Sir Peter stands maybe nine feet tall, and is correspondingly broad. Other than that, he looks like a human. He’s brought his son Gerald along, to learn the business of managing an estate. He is greeted – so very politely – by the Headman of the village, who has also brought along his son, Torquell.

Torquell is only six feet tall, but that’s big for a human. And although he’s good natured, he thinks pretty highly of himself. The kowtowing to ogres has always grated on his nerves. Gerald soon decides this uppity villager needs to be taught his place. The situation escalates drastically leaving Gerald dead and Torquell on the run.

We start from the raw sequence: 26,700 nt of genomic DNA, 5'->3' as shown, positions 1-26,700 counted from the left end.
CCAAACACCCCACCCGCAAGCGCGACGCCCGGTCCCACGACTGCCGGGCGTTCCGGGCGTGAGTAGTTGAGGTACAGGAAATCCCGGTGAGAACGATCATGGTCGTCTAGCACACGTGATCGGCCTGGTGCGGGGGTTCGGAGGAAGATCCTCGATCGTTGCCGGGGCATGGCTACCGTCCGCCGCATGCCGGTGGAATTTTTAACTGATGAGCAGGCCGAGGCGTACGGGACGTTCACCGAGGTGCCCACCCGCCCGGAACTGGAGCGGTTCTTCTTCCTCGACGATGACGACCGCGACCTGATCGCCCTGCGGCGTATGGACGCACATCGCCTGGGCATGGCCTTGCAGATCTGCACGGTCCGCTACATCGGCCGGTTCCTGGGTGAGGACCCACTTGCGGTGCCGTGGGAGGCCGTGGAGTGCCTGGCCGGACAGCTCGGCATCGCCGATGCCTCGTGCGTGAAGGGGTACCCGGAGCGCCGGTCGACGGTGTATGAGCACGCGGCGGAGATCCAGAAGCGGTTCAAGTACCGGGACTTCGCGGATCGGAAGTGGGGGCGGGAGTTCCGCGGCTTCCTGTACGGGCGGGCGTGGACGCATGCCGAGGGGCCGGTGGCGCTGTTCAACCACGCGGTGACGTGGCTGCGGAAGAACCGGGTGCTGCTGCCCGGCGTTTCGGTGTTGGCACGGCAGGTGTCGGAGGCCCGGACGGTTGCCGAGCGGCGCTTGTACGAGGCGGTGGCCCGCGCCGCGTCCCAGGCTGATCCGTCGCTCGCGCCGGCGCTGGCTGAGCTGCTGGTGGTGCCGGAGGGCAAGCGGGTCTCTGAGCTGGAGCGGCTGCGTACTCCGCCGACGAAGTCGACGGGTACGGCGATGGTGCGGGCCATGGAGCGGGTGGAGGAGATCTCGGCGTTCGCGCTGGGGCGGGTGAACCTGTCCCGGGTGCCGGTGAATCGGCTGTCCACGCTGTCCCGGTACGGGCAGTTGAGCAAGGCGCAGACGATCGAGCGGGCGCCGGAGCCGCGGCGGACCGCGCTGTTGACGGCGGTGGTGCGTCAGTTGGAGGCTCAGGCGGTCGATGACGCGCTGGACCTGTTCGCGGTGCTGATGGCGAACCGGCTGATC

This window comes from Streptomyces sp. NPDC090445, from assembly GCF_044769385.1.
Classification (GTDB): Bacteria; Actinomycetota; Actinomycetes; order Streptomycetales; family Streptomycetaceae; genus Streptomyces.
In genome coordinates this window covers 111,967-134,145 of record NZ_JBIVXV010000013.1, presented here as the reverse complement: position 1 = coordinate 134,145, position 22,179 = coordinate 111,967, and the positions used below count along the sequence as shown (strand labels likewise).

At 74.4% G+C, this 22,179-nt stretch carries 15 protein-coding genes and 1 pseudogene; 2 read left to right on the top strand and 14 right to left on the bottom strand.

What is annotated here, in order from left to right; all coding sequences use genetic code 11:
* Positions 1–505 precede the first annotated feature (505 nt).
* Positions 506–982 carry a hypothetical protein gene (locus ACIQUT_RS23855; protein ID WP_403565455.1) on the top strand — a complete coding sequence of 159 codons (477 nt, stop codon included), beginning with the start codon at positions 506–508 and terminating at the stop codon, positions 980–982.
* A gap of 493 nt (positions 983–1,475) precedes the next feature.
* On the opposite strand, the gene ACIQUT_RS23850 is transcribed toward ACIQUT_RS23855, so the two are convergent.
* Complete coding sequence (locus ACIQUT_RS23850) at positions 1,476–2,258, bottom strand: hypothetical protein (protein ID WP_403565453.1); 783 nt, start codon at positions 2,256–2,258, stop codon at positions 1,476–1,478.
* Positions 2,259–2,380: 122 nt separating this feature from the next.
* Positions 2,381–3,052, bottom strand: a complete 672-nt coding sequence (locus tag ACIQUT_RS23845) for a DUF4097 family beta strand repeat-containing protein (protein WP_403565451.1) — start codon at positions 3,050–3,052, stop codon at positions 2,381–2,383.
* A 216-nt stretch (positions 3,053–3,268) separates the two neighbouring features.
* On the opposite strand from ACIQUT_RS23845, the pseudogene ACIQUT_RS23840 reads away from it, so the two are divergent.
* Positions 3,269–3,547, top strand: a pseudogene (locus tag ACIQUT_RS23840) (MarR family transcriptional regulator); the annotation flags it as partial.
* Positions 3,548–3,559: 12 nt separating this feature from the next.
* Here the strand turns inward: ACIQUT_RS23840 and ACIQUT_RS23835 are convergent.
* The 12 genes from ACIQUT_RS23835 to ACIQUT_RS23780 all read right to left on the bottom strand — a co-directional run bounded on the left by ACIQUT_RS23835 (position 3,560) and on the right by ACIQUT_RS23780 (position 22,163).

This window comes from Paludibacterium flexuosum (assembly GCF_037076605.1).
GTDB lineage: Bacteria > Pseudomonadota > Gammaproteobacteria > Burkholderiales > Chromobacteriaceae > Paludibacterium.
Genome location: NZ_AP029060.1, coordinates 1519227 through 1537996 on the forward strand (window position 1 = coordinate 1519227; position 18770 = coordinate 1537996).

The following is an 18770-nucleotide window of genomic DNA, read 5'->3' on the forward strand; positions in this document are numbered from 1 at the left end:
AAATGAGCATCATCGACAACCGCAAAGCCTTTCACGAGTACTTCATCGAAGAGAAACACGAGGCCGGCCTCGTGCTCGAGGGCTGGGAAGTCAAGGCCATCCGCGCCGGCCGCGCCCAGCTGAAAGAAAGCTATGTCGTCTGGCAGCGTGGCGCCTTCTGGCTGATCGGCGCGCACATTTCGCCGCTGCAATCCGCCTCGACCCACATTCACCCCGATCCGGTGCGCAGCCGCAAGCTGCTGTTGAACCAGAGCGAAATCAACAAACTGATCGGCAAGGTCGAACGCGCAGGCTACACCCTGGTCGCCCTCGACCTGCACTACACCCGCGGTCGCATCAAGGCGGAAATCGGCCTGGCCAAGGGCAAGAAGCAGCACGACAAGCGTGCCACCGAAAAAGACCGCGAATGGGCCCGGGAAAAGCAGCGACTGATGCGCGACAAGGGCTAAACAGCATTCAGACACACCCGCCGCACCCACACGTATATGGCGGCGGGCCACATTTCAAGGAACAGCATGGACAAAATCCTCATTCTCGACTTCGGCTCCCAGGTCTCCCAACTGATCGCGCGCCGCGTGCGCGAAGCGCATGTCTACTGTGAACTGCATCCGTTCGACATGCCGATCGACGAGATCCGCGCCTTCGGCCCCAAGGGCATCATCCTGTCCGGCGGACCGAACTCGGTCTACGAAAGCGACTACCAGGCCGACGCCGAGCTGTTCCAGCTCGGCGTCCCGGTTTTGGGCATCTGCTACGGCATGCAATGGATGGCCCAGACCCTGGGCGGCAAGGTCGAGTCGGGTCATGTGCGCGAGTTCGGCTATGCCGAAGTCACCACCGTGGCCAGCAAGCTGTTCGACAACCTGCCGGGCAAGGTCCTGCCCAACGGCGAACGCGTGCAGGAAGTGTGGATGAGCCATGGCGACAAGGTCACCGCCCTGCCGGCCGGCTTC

He’s captured by a bounty hunter, but just when Sir Peter comes to claim him – rubbing his hands together as he plots a gruesome execution – the ogress Isadora appears on the scene. She is rich and important and very curious about this peculiar human. She buys Torquell right out from under Sir Peter. She also turns out to be an astonishingly lenient master. Torquell spends years in her household, being educated and studied.

All of the above is contained in the first seven chapters. It’s told with style and wit, and keeps you turning the pages as fast as you can consume them, even though it’s mostly set-up. But then . . . It’s as if Mr. Tchaikovsky unexpectedly found himself up against a deadline. I can’t help wondering if he had originally intended to make Torquell’s saga another series, but then changed his mind.